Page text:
If you’ve ever bought a wine based solely on its label, you’re not alone. Studies show consumers do indeed react to label styles and colors. Winemakers have designed some unique labels to distinguish their bottles in time for the gift-giving season.
More than once, friends have told me they chose a bottle of wine because the label featured a cute animal or other creature on the label.
Even serious oenophiles have succumbed to a catchy label. One of my favorite wines became Writer’s Block zinfandel from Steele Wines after a particularly acute case of the dreaded affliction set in near deadline. The full-color portrait of Shakespeare on the label convinced me to give it a try.
Fortunately, the wine was excellent and turned out to be an appropriate Christmas gift for editors that year.
“Absolutely people buy wines based on a label,” agrees Joyce Huey, owner of Two Old Hags Wine Shoppe in Leesburg. “That’s the reason I buy some wines. If I think I can sell a wine in the store because the label looks cool, I’ll stock it.”
An example is Freak Show, a California cabernet, which Huey says “makes people stop and look.” Another is Machete, a California blend of petite sirah, syrah, and grenache bottled with 12 different labels.
The importance of label design is not lost on winemakers. The design can make or break a new wine’s success when it is introduced to the market. A 2009 Australian study showed consumers often judge a wine’s quality by its label. Labels also play a primary role in purchasing decisions by customers, especially those who may buy the wine as a gift.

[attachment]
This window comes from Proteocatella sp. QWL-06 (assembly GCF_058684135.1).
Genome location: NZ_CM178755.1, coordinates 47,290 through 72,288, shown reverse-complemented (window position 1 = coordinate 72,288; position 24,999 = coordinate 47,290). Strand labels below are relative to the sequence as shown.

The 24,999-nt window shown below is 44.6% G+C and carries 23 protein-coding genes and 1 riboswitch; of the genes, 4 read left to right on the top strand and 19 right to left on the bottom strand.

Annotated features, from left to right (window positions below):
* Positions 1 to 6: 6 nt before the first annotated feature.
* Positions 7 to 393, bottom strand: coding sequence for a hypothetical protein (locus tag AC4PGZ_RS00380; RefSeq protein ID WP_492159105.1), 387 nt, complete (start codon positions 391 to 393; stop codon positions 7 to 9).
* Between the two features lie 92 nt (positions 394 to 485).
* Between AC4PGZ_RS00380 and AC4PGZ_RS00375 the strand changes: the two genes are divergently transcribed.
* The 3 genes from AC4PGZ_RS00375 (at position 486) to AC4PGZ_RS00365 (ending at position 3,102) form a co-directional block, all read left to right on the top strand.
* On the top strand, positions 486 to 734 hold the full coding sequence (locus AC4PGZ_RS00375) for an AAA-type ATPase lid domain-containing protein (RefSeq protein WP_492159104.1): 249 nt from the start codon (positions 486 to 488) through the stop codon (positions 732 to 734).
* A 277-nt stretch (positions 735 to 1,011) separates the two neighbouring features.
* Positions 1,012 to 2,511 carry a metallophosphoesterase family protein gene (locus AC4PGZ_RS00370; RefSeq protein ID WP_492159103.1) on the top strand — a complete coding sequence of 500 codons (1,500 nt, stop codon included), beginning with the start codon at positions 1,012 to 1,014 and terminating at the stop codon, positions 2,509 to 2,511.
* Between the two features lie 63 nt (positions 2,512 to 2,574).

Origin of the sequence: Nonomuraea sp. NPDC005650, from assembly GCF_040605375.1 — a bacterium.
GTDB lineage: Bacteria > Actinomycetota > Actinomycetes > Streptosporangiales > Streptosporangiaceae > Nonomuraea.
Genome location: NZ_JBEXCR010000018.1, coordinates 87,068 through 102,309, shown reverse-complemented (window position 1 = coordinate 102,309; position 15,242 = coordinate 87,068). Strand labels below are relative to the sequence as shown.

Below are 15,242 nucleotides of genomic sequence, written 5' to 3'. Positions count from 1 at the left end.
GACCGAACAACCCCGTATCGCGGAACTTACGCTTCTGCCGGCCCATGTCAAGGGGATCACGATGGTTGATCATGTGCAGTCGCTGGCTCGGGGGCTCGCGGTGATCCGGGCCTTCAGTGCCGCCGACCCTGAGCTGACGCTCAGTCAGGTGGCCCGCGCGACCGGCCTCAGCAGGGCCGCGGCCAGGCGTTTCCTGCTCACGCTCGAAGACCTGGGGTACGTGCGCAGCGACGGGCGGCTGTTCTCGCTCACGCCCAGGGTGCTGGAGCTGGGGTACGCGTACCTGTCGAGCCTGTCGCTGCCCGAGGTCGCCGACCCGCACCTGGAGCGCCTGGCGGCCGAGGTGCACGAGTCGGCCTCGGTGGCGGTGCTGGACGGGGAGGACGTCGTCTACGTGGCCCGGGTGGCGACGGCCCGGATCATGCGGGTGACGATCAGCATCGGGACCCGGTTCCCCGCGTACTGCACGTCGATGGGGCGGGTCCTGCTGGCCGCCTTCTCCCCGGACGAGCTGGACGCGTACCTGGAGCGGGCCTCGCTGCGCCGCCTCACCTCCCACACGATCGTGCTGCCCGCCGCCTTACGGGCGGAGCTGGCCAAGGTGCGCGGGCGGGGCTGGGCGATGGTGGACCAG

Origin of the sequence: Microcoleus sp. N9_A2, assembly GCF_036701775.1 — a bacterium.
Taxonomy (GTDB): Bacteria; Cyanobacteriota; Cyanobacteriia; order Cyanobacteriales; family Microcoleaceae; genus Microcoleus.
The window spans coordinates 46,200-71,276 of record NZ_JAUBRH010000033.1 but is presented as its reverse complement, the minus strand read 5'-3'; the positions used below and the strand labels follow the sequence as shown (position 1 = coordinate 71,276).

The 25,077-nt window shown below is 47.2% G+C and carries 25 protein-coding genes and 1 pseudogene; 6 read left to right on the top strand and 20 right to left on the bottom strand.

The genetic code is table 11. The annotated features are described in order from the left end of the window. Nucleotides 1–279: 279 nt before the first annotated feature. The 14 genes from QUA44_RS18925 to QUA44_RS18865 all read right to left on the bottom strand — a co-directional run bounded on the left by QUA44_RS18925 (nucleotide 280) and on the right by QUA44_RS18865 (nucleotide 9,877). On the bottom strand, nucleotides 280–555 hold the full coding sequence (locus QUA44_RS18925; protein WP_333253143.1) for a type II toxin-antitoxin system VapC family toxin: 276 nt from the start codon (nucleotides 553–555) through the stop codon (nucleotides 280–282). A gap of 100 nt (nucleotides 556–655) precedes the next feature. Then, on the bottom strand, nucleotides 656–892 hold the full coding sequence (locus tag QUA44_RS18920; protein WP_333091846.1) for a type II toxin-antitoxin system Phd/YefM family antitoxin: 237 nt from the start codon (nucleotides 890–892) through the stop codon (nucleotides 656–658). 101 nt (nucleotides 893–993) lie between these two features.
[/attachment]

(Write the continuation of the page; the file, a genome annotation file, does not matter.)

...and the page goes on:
“People don’t realize just how hard it is to come up with a new brand name,” says Mark Dolin, Rutherford Wine Company’s marketing director and a self-taught artist who designed the 2014 winning label for the San Francisco Chronicle Wine Competition label sweepstakes.
Dolin used a ladybug theme for Predator Old Vine zinfandel because the consumer-friendly insect is an important part of maintaining Rutherford’s vineyards, which are all farmed sustainably. The artwork was silkscreened and then fired onto the bottle. The name, “Predator,” was written in 24-karat gold, a remarkable feature, considering the bottle sells for about $24.
“I read where the Mercury Head dime is actually worth $1.35,” she says.
Huey also believes the trend for wine labels is becoming more minimalist with just a few words or the brand name on the front label.
One example her shop carries is Saldo, a ruby red zinfandel from northern California. The word “saldo” has various meanings in Spanish, Italian and Portuguese. In Spanish, it mainly refers to “balance on hand,” but is sometimes interpreted as “from here and there.” Both translations are apt descriptions for the wine, which is a blend of grapes from several vineyards.
It does help to know how to read a wine label so you know what you’re getting or giving during the holiday season. The key questions you should ask when buying a bottle are:
1) what grapes were used; 2) where was it made; 3) who made it; and 4) the vintage, or when was it made. This information is usually found on the front label, except on those minimalist designs where you will need to check the tiny print on the back of the bottle.